AIRMAN SAVES LITTLE BROTHER'S LIFE - 'He didn't have a heartbeat; he wasn't breathing'
By Mike Joseph , JBSA-Lackland Public Affairs
/ Published January 07, 2013
JOINT BASE SAN ANTONIO-LACKLAND, Texas (AETCNS) -- If the Air Force needs to validate the importance of teaching Self Aid Buddy Care in basic military training, a former trainee's little brother is living proof of its effectiveness.
Airman Basic Shelby Goff used CPR, a technique taught during basic, to revive her 6-year-old brother, Amadeaus Foster of Grand Junction, Colo., Aug. 4. The boy nearly drowned in a downtown San Antonio motel swimming pool the day after his older sister graduated from basic training at Joint Base San Antonio-Lackland.
"In my experience, this is the first time we've had somebody employ that skill so swiftly, so expertly," said Maj. Michael Cohen, 343rd Training Squadron deputy commander. "It's quite impressive."
"In most cases, 999 times out of a thousand, you're not going to have to put that training into action," said Chief Master Sgt. Eric Stewart, 343rd TRS chief enlisted manager. "But the one time that you do have to, it pays for itself."
Now assigned to the 343rd TRS, Goff continues to train on base at the security forces technical training school.
"When I was taking the CPR class, I thought I'd never have to use it," Goff said. "When you actually do, it just hits. ... You don't have to think twice about it."
The family will have a merry Christmas because the 18-year-old Airman gave the class her full attention.
Goff was relaxing with her brother and sister at a motel swimming pool the day after graduation when the near tragedy occurred.
Her younger sister, 15-year-old Anastasia Foster, was watching Amadeaus. When she briefly looked away, then looked back, Amadeaus was nowhere to be seen. Anastasia jumped in and soon spotted her brother's limp form at the bottom of the pool. Amadeaus had slipped off an inner tube in the shallow end of the pool, hit his head on concrete and was knocked unconscious.
Anastasia got him out of the water and screamed for help. Goff sprang into action.
"He didn't have a heartbeat; he wasn't breathing," the Airman said solemnly.
Goff tilted her brother's head back and breathed air into his lungs. She then leaned his head to the side and pushed on his chest, repeating the cycle three times before Amadeaus responded.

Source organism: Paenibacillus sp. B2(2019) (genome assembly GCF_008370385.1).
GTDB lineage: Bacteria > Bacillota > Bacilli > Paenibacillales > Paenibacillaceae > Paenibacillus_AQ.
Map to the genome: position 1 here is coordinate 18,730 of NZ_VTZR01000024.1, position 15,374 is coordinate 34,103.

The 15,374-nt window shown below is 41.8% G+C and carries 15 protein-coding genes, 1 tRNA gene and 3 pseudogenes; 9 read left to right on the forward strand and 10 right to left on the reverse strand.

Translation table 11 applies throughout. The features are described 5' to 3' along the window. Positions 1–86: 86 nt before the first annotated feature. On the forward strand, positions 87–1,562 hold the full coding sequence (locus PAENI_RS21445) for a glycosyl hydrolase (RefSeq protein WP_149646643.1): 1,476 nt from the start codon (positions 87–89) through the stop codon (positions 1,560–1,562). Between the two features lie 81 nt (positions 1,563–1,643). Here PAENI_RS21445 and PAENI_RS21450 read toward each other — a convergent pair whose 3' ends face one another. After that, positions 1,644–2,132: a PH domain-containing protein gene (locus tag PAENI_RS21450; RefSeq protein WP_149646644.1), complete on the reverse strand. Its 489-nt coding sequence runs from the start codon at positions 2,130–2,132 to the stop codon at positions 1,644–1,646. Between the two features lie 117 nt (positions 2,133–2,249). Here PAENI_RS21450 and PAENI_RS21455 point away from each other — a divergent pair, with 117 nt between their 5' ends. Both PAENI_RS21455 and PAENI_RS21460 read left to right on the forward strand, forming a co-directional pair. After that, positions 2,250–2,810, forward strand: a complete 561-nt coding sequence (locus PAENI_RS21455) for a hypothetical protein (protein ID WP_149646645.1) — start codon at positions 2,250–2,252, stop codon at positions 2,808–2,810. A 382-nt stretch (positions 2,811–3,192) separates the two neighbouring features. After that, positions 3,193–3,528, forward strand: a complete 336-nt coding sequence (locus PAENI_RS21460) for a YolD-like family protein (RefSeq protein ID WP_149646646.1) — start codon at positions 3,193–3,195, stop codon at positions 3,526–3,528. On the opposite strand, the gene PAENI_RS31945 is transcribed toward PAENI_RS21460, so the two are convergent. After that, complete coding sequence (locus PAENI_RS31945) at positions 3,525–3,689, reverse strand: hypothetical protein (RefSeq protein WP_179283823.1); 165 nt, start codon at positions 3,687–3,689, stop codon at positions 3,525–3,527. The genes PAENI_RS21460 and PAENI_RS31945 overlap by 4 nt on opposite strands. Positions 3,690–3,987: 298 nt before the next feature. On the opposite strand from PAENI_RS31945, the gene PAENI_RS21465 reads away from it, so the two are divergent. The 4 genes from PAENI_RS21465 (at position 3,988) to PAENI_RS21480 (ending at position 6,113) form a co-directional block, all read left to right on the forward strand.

"Because I'd been stressed during basic training, and because of the (Buddy Care) class, it was really easy for me to stay calm and deal with the situation," Goff said. "I knew at that point if I didn't do the right thing, he wouldn't make it."
Paramedics quickly arrived on scene and transported Amadeaus to a local hospital, where he stayed three days before going home to Grand Junction.
Jack and Brandy Foster witnessed the incredible sight of their daughter methodically saving their son's life.
"When I came around the corner and picked him up, I was a nervous wreck and (Shelby) was still calm and collected," Jack said. "Just amazing."
Goff's Air Force family rallied around her in the wake of the incident and during the media frenzy that followed. Her first sergeant, chaplain and commander all showed up at the hospital to support her and the family.
Goff said she was proud to be an Airman because, "I have a big family at home, but I have an even bigger family. No matter where I am, I have a wingman and somebody beside me."
Chuckling at the thought she was a hero and would get an award, as some local media implied, Goff said, "The fact is I do have an award, and that is my little brother's life. He's my best friend in the world."
NOTE: Story compiled from articles by Sig Christenson, San Antonio Express-News, and Duffy Hayes, The Daily Sentinel, Grand Junction, Colo. Courtesy photo by Dean Humphrey, The Daily Sentinel.